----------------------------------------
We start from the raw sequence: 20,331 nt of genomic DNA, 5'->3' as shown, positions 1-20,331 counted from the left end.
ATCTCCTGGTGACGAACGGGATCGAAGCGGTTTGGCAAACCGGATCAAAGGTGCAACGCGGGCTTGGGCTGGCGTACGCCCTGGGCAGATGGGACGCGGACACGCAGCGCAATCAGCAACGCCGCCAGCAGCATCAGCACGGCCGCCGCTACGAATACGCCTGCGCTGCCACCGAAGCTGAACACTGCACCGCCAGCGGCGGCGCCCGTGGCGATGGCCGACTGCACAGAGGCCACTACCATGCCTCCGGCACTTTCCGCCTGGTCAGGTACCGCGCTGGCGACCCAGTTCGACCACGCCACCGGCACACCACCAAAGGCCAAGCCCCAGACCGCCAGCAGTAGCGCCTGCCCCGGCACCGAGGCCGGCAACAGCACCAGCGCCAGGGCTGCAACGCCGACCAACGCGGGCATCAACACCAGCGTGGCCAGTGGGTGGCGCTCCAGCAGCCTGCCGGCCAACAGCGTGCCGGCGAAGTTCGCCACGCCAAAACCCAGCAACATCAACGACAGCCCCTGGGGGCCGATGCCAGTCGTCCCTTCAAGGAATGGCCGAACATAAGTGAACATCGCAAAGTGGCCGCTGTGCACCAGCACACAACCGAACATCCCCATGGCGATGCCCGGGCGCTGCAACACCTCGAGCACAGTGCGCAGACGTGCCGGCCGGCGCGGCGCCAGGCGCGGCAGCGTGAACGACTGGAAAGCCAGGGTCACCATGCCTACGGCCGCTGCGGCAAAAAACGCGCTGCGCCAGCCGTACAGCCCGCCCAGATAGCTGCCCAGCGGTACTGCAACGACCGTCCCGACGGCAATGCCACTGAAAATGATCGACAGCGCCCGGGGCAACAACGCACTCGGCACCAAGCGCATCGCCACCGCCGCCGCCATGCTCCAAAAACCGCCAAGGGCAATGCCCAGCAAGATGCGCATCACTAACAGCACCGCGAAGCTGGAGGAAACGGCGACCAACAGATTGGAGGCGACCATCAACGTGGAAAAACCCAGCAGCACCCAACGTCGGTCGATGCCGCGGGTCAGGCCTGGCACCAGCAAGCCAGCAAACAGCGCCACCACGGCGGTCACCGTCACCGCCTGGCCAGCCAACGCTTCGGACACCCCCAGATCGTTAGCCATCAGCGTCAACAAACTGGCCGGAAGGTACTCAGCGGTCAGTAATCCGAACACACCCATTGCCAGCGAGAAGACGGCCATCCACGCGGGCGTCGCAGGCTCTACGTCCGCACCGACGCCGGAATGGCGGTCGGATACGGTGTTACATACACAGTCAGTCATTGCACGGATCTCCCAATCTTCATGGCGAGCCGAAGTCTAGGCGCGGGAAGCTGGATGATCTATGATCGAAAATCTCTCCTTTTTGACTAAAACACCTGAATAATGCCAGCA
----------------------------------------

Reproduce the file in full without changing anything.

We start from the raw sequence: 20,331 nt of genomic DNA, 5'->3' as shown, positions 1-20,331 counted from the left end.
ATCTCCTGGTGACGAACGGGATCGAAGCGGTTTGGCAAACCGGATCAAAGGTGCAACGCGGGCTTGGGCTGGCGTACGCCCTGGGCAGATGGGACGCGGACACGCAGCGCAATCAGCAACGCCGCCAGCAGCATCAGCACGGCCGCCGCTACGAATACGCCTGCGCTGCCACCGAAGCTGAACACTGCACCGCCAGCGGCGGCGCCCGTGGCGATGGCCGACTGCACAGAGGCCACTACCATGCCTCCGGCACTTTCCGCCTGGTCAGGTACCGCGCTGGCGACCCAGTTCGACCACGCCACCGGCACACCACCAAAGGCCAAGCCCCAGACCGCCAGCAGTAGCGCCTGCCCCGGCACCGAGGCCGGCAACAGCACCAGCGCCAGGGCTGCAACGCCGACCAACGCGGGCATCAACACCAGCGTGGCCAGTGGGTGGCGCTCCAGCAGCCTGCCGGCCAACAGCGTGCCGGCGAAGTTCGCCACGCCAAAACCCAGCAACATCAACGACAGCCCCTGGGGGCCGATGCCAGTCGTCCCTTCAAGGAATGGCCGAACATAAGTGAACATCGCAAAGTGGCCGCTGTGCACCAGCACACAACCGAACATCCCCATGGCGATGCCCGGGCGCTGCAACACCTCGAGCACAGTGCGCAGACGTGCCGGCCGGCGCGGCGCCAGGCGCGGCAGCGTGAACGACTGGAAAGCCAGGGTCACCATGCCTACGGCCGCTGCGGCAAAAAACGCGCTGCGCCAGCCGTACAGCCCGCCCAGATAGCTGCCCAGCGGTACTGCAACGACCGTCCCGACGGCAATGCCACTGAAAATGATCGACAGCGCCCGGGGCAACAACGCACTCGGCACCAAGCGCATCGCCACCGCCGCCGCCATGCTCCAAAAACCGCCAAGGGCAATGCCCAGCAAGATGCGCATCACTAACAGCACCGCGAAGCTGGAGGAAACGGCGACCAACAGATTGGAGGCGACCATCAACGTGGAAAAACCCAGCAGCACCCAACGTCGGTCGATGCCGCGGGTCAGGCCTGGCACCAGCAAGCCAGCAAACAGCGCCACCACGGCGGTCACCGTCACCGCCTGGCCAGCCAACGCTTCGGACACCCCCAGATCGTTAGCCATCAGCGTCAACAAACTGGCCGGAAGGTACTCAGCGGTCAGTAATCCGAACACACCCATTGCCAGCGAGAAGACGGCCATCCACGCGGGCGTCGCAGGCTCTACGTCCGCACCGACGCCGGAATGGCGGTCGGATACGGTGTTACATACACAGTCAGTCATTGCACGGATCTCCCAATCTTCATGGCGAGCCGAAGTCTAGGCGCGGGAAGCTGGATGATCTATGATCGAAAATCTCTCCTTTTTGACTAAAACACCTGAATAATGCCAGCA